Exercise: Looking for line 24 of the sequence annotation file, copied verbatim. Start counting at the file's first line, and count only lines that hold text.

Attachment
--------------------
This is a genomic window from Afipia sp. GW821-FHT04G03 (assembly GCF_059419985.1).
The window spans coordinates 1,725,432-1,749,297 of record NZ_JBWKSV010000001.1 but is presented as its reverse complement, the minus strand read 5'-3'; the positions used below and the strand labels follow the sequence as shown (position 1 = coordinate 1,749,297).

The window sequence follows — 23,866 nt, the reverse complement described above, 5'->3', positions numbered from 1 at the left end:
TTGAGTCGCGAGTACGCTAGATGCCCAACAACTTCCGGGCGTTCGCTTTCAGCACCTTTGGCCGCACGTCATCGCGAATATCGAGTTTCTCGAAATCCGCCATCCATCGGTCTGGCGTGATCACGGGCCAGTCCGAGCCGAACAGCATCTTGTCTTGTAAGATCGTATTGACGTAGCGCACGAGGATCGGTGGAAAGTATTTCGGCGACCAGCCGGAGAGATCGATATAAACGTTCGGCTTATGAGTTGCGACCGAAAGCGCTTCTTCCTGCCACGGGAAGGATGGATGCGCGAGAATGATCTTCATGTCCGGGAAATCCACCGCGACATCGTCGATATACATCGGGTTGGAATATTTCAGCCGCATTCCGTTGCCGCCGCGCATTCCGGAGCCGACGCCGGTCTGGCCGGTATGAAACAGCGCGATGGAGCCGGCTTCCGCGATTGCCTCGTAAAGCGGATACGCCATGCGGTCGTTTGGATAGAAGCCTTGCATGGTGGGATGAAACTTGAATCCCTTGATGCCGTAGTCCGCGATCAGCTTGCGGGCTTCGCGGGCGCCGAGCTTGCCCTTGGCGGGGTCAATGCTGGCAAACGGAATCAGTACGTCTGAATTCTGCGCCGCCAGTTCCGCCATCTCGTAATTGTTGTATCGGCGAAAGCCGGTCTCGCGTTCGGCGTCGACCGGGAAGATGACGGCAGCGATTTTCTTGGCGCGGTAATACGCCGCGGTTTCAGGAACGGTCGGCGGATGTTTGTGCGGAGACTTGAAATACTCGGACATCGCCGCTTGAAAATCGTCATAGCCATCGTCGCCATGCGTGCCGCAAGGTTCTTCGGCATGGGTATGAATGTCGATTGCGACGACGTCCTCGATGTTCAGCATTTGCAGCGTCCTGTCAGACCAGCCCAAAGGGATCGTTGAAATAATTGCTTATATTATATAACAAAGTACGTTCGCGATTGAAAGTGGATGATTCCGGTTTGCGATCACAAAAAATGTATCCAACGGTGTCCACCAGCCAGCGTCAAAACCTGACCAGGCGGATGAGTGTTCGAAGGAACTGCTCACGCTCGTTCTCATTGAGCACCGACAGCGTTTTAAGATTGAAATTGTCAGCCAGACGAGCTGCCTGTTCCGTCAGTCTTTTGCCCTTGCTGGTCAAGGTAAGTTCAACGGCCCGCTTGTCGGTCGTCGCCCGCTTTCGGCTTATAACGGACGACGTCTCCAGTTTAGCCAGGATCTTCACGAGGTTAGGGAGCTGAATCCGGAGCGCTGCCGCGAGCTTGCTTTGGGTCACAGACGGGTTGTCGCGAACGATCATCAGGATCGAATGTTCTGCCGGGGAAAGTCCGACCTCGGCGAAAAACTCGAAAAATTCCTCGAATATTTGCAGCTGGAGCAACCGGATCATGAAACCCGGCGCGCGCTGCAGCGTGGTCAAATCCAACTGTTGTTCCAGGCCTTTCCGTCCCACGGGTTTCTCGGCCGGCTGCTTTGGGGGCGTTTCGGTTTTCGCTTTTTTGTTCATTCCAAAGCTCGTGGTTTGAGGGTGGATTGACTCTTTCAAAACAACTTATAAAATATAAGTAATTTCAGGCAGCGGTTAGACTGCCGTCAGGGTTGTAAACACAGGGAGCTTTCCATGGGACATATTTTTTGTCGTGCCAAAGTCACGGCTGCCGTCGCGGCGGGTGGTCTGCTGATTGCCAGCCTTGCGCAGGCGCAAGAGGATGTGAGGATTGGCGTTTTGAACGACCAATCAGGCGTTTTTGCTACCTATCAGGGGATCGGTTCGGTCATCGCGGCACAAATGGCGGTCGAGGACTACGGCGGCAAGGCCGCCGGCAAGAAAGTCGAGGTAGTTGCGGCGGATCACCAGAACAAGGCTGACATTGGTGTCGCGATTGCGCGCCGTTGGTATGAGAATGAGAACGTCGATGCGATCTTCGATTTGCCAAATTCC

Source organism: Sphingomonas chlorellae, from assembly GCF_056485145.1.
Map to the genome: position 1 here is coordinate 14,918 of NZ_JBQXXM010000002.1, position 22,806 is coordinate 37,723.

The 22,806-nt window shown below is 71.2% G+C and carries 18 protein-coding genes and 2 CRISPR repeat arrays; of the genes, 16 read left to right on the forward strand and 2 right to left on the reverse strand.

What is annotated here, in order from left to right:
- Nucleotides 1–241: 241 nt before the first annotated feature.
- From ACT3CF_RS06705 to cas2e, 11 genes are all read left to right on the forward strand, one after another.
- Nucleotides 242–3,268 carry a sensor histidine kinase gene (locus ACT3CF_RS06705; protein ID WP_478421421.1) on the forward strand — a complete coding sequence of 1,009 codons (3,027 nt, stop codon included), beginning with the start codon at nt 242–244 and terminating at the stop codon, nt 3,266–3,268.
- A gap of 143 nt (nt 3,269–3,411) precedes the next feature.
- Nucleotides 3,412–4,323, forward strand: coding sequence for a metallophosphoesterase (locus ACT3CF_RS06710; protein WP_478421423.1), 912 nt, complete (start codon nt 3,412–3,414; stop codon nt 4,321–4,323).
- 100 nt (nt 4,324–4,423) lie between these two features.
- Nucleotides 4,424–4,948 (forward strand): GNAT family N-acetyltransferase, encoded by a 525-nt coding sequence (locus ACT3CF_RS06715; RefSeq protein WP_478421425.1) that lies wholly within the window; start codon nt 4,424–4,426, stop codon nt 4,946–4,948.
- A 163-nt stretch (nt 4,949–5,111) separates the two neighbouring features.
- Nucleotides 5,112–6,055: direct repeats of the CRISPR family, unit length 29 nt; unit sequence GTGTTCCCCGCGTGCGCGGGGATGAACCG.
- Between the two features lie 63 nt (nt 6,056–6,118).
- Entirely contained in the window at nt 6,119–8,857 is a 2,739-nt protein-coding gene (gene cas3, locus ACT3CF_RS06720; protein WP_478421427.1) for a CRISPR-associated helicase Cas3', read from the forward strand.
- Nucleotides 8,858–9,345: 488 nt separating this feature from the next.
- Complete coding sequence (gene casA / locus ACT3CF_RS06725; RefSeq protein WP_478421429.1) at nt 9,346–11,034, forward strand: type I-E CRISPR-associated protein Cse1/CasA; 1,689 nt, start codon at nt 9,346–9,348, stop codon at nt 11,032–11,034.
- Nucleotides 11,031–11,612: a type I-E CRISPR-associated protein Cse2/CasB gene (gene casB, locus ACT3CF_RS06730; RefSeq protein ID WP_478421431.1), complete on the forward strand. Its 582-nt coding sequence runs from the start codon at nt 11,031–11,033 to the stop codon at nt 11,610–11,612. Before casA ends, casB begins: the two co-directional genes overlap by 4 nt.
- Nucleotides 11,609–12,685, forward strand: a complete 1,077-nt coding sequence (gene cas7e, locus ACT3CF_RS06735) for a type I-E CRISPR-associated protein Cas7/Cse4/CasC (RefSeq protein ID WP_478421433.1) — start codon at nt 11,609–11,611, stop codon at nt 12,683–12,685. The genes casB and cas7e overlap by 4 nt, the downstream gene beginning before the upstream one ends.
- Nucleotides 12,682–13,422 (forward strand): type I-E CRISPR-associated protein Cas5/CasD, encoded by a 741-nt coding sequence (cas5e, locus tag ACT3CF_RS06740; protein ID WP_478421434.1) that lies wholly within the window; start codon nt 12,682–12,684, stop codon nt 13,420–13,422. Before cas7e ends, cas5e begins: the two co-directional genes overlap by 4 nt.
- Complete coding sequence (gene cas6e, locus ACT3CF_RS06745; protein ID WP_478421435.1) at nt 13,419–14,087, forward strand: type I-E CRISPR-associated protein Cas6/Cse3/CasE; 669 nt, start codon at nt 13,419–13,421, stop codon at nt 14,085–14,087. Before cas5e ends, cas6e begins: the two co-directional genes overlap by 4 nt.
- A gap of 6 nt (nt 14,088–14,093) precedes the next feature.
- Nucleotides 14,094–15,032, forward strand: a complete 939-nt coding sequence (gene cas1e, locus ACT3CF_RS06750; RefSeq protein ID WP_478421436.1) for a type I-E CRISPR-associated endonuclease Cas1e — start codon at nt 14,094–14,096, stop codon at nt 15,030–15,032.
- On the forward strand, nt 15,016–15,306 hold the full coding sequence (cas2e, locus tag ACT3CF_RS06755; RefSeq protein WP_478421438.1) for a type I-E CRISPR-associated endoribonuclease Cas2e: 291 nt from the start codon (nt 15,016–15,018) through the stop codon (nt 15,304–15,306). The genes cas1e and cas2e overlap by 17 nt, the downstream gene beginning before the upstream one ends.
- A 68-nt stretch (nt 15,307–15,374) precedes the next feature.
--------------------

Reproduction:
- Nucleotides 12,682–13,422 (forward strand): type I-E CRISPR-associated protein Cas5/CasD, encoded by a 741-nt coding sequence (cas5e, locus tag ACT3CF_RS06740; protein ID WP_478421434.1) that lies wholly within the window; start codon nt 12,682–12,684, stop codon nt 13,420–13,422. Before cas7e ends, cas5e begins: the two co-directional genes overlap by 4 nt.